May 2 marks Dad’s birthday, if he was here I would have called him to ask how it feels to be 94.

There’s a challenge in trying to imagine your parents as kids. You come into the world, and there they are, fully formed. Dad was always just Dad, but there’s the few photos I have of him longer ago in a pre-Dad era.

That one at the top I understand is him one some amusement park ride at Coney Island. He looks so boyish there, and I’d bet that is his little sister, my Aunt Eve (also deceased even longer ago), likely posing for my grandparents (ditto, gone).

What he dreamt of, what kept him busy as a boy, what he worried about, what he most loved to do… I don’t know. There’s really no one left to ask the family stories; my sisters and I are perched in the upper limbs of the family tree.

He did have an early nude scene, this classic had a date of 1927 for baby Morris.

Dad's First Nude Scene
Dad’s First Nude Scene flickr photo by cogdogblog shared into the public domain using Creative Commons Public Domain Dedication (CC0)

I cannot say I see his defined features, the ones I remember of the dark tanned skin (hence his nickname “Blackie”), the bushy side burns, this dark hair, and hair everywhere, his chest, shoulders, back.

A defining moment for young Dad was the story I heard a few times, I thought he was 9 at the time, playing on the streets of Newark New Jersey in the winter. There was a huge pile of snow, and the game as king of the hill. Dad got pushed hard off the pile and hit his head hard on the pavement. It was serious, the headaches from that plagued him into adult hood. Many weekends he was unable to get out of bed because of the pain.

At my Mom’s house I found the doctor’s bill for his operation — $40. Oh it says “final payment” in 1938, which might mean it was paid out over a long time, as I calculate this happened in 1935.

Dad's Doctor Bill
Dad’s Doctor Bill flickr photo by cogdogblog shared into the public domain using Creative Commons Public Domain Dedication (CC0)

I have a bit of audio recorded in 1994 where my grandmother tells the story, there’s a bit of Dad’s voice, some of the only recordings I have.

There is this photo of teen Dad, with his own father. Dad as a teenager. He sure looks like one. His father, the grandfather Abraham I never knew (but was named for), looks a bit stern. But what do you really know of a moment in time snapped by a camera?

Dad as a Teen with His Dad
Dad as a Teen with His Dad flickr photo by cogdogblog shared under a Creative Commons (BY) license

And another found photo my Mom had, a proof one from his high school last year- he’s got that serious stare and a bit of a Desi Arnez look.

Dad's Dude Photo
Dad’s Dude Photo flickr photo by cogdogblog shared under a Creative Commons (BY) license

That’s not much of a photo record of Young Dad, but it’s more than nothing.

If anything defined him, beyond his quiet, unquestionable love of his family, was his devotion to caring for his green lawn. After decades of pushing a lawnmower at the family home in Baltimore, in his retirement years, he achieved his dream of a riding lawnmower.

The Lawnman Rideth
The Lawnman Rideth flickr photo by cogdogblog shared under a Creative Commons (BY) license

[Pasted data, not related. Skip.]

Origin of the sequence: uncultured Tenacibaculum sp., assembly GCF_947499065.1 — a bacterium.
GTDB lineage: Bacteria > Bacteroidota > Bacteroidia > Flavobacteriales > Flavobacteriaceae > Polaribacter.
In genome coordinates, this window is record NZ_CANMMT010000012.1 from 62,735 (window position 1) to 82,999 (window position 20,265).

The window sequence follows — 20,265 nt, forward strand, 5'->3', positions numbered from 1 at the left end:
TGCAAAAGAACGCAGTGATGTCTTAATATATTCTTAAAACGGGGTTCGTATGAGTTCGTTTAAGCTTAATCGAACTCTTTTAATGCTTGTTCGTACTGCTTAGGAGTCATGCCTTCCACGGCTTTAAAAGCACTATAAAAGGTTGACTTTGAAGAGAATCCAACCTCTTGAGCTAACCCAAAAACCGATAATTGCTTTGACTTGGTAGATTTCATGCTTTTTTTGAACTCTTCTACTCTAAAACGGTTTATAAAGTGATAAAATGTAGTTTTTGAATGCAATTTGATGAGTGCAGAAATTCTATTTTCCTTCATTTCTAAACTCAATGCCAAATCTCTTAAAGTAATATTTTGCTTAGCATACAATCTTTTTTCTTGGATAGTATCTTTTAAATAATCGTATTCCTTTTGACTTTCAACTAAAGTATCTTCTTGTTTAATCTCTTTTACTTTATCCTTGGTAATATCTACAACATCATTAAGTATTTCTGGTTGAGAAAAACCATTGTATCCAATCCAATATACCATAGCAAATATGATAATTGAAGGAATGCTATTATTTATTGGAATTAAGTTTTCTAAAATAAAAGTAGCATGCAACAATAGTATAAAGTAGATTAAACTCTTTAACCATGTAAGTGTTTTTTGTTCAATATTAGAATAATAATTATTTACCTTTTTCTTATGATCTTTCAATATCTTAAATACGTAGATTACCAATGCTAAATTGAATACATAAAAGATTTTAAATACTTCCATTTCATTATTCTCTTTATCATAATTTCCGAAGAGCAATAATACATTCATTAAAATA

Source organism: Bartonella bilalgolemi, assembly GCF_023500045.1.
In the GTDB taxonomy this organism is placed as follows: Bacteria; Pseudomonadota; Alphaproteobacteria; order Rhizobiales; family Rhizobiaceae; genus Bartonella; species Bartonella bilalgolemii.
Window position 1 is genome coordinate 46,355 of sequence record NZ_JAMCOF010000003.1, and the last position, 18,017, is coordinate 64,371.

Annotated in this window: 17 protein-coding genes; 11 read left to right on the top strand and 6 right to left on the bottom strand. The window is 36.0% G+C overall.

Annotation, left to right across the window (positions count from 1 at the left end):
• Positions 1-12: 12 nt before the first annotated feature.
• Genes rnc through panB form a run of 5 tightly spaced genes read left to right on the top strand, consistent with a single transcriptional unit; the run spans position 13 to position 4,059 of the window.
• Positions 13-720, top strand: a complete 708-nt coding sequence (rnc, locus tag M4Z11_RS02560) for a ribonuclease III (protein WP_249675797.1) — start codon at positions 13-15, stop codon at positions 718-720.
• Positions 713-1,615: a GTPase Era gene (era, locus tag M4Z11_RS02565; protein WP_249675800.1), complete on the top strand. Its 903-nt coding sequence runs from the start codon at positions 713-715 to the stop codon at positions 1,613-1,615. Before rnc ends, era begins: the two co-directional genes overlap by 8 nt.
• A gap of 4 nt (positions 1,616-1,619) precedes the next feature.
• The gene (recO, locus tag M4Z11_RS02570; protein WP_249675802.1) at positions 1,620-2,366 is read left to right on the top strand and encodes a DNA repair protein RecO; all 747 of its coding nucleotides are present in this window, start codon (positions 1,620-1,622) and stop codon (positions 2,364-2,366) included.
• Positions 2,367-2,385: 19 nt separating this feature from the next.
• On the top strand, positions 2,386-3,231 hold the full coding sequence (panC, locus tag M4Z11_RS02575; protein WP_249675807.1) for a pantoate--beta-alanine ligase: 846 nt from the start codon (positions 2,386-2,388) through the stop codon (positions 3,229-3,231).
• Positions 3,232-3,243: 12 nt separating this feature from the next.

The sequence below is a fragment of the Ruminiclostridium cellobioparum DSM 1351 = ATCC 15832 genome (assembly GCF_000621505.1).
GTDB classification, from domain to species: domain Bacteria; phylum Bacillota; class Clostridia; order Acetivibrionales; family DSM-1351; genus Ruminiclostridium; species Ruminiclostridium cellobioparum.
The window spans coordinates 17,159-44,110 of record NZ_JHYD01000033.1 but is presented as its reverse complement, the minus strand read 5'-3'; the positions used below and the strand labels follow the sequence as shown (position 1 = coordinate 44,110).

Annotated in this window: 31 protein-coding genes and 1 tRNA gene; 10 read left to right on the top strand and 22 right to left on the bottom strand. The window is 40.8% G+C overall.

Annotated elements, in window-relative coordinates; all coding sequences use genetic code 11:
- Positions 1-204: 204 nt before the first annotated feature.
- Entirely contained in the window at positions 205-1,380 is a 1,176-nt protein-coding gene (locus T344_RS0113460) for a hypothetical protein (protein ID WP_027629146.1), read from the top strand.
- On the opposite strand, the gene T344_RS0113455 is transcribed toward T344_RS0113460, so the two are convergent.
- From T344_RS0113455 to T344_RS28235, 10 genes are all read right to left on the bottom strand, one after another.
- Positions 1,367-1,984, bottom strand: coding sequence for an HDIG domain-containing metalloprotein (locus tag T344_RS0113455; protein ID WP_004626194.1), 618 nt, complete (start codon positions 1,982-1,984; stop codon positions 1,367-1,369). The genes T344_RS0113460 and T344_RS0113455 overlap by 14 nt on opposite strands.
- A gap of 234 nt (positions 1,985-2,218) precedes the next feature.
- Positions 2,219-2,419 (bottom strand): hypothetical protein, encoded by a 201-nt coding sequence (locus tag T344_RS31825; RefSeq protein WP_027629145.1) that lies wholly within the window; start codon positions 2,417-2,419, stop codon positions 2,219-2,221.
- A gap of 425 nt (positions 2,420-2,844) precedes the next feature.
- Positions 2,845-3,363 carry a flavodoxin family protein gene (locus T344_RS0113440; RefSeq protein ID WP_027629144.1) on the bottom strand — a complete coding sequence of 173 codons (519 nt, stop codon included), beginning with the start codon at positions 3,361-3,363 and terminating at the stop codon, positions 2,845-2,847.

Hence later when it was time to get an email address, his choice for a Juno account was one that had “Lawnman” in it. Just for kicks, I just emailed “him” a happy birthday message. I wonder if old emails just go out into space.

Alas, no. Stupid internet (actually I do remember we closed out his account).

It was somewhat in honor of Dad, that Cori and I did the opposite today; we removed a big chunk of the front grass (we had a good start Friday from two brothers, both her students). Maybe I am anti-lawnman.

We have plans for a front native plant garden, a brick patio, and stuff growing around a giant old fashioned wooden wagon Cori found for me.

Dad would never be upset about ripping out grass and he would be so keen to hear about our landscaping. That was something that we did bond over as young Alan and young dad both grew older.

There was never disapproval from him in anything I did; I always knew I could count on his quiet support no matter what I did.

I never knew young Dad, and as he passed away only at 72, there was not much to know of old Dad. He was just Dad.

Happy 94th birthday, “old man” –that was how we talked on the phone, he’d call me “Junior” and I’d call him “Senior”


Featured Image:

2009/365/239 When He Was Young
2009/365/239 When He Was Young flickr photo by cogdogblog shared into the public domain using Creative Commons Public Domain Dedication (CC0)

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Profile Picture for Alan Levine aka CogDog
An early 90s builder of the web and blogging Alan Levine barks at CogDogBlog.com on web storytelling (#ds106 #4life), photography, bending WordPress, and serendipity in the infinite internet river. He thinks it's weird to write about himself in the third person.

Comments

  1. I always look forward to your stories and learning something new. I never heard Grandma talking about Dad’s injury. I knew it was serious but didn’t know about the loss of memory. Mom said that Grandma told her the doctor said he should never marry. I’m glad he did!
    BTW, I was the one who created lawnman and cookielady when I taught them how to use email! I saved all of their emails to me in a separate file. I still have Dad’s letters to me where he expressed his love in ways he could never do in speech.

    1. Those were good choices made for their emails, thanks sis. And yes, it seems like every time I hear that audio clip, I pick up a nuance. I forgot too about the memory loss. But more than that< I was struck how she did not rush out to the street, she waited til he walked on by! I loved grandma but she was an odd mother.

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